Base line fluctuation
=500us. C=500nF.Occupancy=5%                          bl=107e,
Total noise                              mean=110e
2
tot=[el +bl2]0.5=1.04el=416e
Electronic noise
bl=400e, mean=0
Entries

Arbitrary units

Base line fluctuation
=1000us. C=1000nF.Occupancy=5%                     bl=64e, mean=40e
Total noise
tot=[el2+bl2]0.5=1.01el=404e
Electronic noise
bl=400e, mean=0
Entries

Arbitrary units
Results:             Base line fluctuation due to AC-coupling.
Runs=100. Occupancy=5%, 7.5%, 10%.

=500us. C=500nF.Occupancy=5%                               Base line fluctuation
Total noise                                         bl=107e,
2
tot=[el +bl2]0.5=1.04el=416e                              mean=110e

Electronic noise
Entries
bl=400e, mean=0

Arbitrary units
Base line fluctuation
=500us. C=500nF.Occupancy=7.5%                      bl=160e,
mean=160e
Total noise
tot=[el2+bl2]0.5=1.08el=432e

Entries
Electronic noise
bl=400e, mean=0

Arbitrary units

Base line fluctuation
=500us. C=500nF.Occupancy=10%                 bl=213e, mean=213e
Total noise
2
tot=[el +bl2]0.5=1.13el=452e
Electronic noise
bl=400e, mean=0

Entries

Arbitrary units
Conclusion.

1. Hit position information is almost not distorted by AC-
coupling. Position resolution remains almost the same when the
coupling capacitors are in range down to 150pf (=150ns) used even
under relatively high occupancies of 10%.

2. Amplitude information has been heavily distorted when AC
circuit with small time constant is used (below 1ms, capacitor is
1000nF). No considerable amplitude distortion can be noticed even
under 10% occupancy if capacitor of 1000nF is used.

3. AC-coupling causes base line fluctuation and hence extra noise.
If the coupling capacitor is 500nF (=500us) the total noise increases
by 13% in the worse case when occupancy is 10%.
Results on AC-coupled ALABUF testing.
14.10.2002.
NIKHEF, Amsterdam, the Netherlands.

Objectives of the testing.
By doing measurements with a real set of signals I am going to confirm Monte-Karlo
simulation earlier carried out. I will prove that:
a). additional noise (base line fluctuations) occurs due to ac-coupling in front of the
ALABUF chip.
b). the smaller nominal of the coupling capacitor the bigger the additional noise is.
c) the smallest acceptable (additional noise is negligible in comparison with expected
electronic noise of HAL25 chip) value of the capacitor is below 100nF.

Introduction.
According to Monte-Karlo simulations ac-coupling causes signal distortion and base line
fluctuations while fast (10MHz) analog signal read is going on. The fluctuations slightly modulate the
red-out signal giving a deviation from the initial value. Such a deviation can be interpreted as an
additional noise and assigned with statistical parameters (standard deviation  and mean value). Taking
into consideration expected electronic noise of HAL25 chip, we are able to find out operation conditions
under which the additional noise contribution becomes negligible.
The effect we are looking at is very small (0.02*MIP) it makes us to avoid any side distortions
capable to hide the effect. Namely settling of the AWG signal must be better 1% within 100ns and the
ALABUF output signal must fit to the full dynamic range of 12-bit ADC (-1V….+1V). That is why an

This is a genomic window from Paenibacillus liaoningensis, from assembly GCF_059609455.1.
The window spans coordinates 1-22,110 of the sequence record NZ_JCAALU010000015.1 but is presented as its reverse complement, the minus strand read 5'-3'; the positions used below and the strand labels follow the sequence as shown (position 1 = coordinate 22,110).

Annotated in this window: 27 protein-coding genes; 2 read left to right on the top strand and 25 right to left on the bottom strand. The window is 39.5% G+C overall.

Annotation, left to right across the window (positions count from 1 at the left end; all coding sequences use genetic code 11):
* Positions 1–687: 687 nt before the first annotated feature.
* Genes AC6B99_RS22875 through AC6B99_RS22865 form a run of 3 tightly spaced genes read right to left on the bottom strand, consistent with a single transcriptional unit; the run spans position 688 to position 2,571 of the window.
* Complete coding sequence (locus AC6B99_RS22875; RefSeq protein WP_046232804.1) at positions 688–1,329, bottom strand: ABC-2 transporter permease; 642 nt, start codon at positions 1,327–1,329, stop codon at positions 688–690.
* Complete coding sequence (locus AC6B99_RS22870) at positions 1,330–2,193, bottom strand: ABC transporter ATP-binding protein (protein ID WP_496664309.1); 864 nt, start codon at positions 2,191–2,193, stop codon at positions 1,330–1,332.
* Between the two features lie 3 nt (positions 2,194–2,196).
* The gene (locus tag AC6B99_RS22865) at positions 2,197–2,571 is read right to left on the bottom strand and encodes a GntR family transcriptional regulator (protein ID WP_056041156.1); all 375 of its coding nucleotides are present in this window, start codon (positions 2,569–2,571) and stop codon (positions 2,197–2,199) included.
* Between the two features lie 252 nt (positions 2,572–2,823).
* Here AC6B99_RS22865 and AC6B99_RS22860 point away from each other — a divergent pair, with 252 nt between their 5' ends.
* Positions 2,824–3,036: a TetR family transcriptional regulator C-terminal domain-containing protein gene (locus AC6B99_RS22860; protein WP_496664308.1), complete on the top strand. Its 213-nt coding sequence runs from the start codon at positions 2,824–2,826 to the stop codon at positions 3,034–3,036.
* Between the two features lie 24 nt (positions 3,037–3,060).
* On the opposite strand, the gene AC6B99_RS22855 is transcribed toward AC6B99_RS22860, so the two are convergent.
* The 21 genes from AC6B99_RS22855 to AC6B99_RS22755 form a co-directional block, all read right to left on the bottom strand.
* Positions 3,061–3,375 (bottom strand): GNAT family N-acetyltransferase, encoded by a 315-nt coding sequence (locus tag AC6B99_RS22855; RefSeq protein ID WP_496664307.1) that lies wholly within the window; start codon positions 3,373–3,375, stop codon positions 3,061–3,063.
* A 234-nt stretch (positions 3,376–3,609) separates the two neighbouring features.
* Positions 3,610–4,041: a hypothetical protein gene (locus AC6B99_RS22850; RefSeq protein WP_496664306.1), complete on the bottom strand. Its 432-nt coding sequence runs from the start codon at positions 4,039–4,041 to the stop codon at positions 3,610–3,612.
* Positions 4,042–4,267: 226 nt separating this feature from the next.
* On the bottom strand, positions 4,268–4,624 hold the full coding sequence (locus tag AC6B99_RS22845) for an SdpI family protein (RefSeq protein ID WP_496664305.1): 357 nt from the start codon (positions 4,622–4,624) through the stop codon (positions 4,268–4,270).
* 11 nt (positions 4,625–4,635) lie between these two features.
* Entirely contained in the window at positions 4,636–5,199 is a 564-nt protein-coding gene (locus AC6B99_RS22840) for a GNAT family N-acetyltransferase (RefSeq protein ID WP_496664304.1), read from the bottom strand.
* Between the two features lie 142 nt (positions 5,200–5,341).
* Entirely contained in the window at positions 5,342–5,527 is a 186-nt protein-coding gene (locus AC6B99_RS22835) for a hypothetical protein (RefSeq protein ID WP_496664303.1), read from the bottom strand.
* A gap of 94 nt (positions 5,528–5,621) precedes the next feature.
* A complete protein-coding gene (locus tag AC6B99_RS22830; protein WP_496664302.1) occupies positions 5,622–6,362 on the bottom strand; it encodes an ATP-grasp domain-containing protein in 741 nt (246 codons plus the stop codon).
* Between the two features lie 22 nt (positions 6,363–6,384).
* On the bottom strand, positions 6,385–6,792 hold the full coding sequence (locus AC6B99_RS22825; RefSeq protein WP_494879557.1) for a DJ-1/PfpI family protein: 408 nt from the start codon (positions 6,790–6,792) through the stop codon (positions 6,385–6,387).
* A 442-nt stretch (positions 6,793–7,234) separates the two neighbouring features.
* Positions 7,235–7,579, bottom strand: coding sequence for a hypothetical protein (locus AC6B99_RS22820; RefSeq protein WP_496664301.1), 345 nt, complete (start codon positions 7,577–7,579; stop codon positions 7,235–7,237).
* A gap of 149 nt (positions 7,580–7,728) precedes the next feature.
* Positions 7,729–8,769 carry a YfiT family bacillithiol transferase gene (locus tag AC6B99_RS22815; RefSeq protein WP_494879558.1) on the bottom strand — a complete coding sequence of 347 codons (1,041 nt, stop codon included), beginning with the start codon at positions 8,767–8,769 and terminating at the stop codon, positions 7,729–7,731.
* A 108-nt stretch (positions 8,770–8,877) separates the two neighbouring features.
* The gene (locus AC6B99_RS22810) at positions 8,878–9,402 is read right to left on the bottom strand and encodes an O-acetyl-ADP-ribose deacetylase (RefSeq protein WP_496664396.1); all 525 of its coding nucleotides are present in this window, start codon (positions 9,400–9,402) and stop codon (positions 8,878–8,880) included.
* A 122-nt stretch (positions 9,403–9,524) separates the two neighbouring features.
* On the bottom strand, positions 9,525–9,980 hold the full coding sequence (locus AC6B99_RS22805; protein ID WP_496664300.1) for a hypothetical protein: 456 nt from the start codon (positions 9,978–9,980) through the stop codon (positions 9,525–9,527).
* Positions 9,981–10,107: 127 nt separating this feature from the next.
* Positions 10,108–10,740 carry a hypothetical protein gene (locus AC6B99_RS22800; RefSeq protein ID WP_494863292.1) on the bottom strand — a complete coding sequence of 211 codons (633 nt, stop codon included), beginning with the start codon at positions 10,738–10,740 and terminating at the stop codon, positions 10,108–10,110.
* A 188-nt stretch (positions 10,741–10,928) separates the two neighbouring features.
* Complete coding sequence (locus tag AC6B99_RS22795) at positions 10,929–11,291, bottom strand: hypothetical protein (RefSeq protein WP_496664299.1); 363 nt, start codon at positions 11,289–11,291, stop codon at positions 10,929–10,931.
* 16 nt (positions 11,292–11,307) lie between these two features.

attenuators and the second ac-coupling used between the ALABUF and the ADC card. The second ac-
coupling chain does almost nothing to the signal shape as long as its time constant is very large (=10uF
1k=10us).

The experimental set-up.
ALABUF
Gain=5.9
Cin
5
Output+                    Attenuator                  Input+        Output+
20dB
100
Output-                    Attenuator                  Input-        Output-
20dB                                                     5
Arbitrary                                             Cin
10uF
PCI-DAS 4020/12
Generator                          [-1V…+1V]                Input2
5V range,                                                                                 10uF
Freq=10MHz                                                                  1k
1k

Fig. 1. Experimental set-up used for the testing.
1. Calibration (Cin=10uF).

To start with the real measurements an accurate calibration has been carried out first. To do so I
generated two set of number to cover 5V range . Then I loaded the sets into Arbitrary Waveform
Generator device, which generated stimulus signals for the ac-coupled ALABUF chip (see Fig.1, Fig.2).
The ALABUF chip is self-biased circuit operating at +1.25V on the input pads. Therefore it cannot be
coupled to an external generator but via capacitors. For the calibration purpose I used capacitors as large
as 10uF. In this case signal distortion is surely are below level of interest.

100ns

AGW
positive                        50mV                                      100ns                   5V
#5
output                                            #3
#1

#2      #4            #6

“zeros”
#2          #4        #6

#1
AGW                                              #3
-50mV                       #5
negative                                                                  100ns
-5V

output

100ns
#100

Fig. 2. Calibration. Example of AGW output signals.

Due to signal attenuator (0.9) behind of the ALABUF chip its dynamic range seems a little bit
narrower than the actual one (1.05V) (see Fig.3, Fig.4).
Calibration of ADC Channel #0 (positive), AWG Channel#1. Scaling factor is (X-2034)/2048

1
Input    data
Uout_pos, V                                                                (generated
0.9
number).
0.8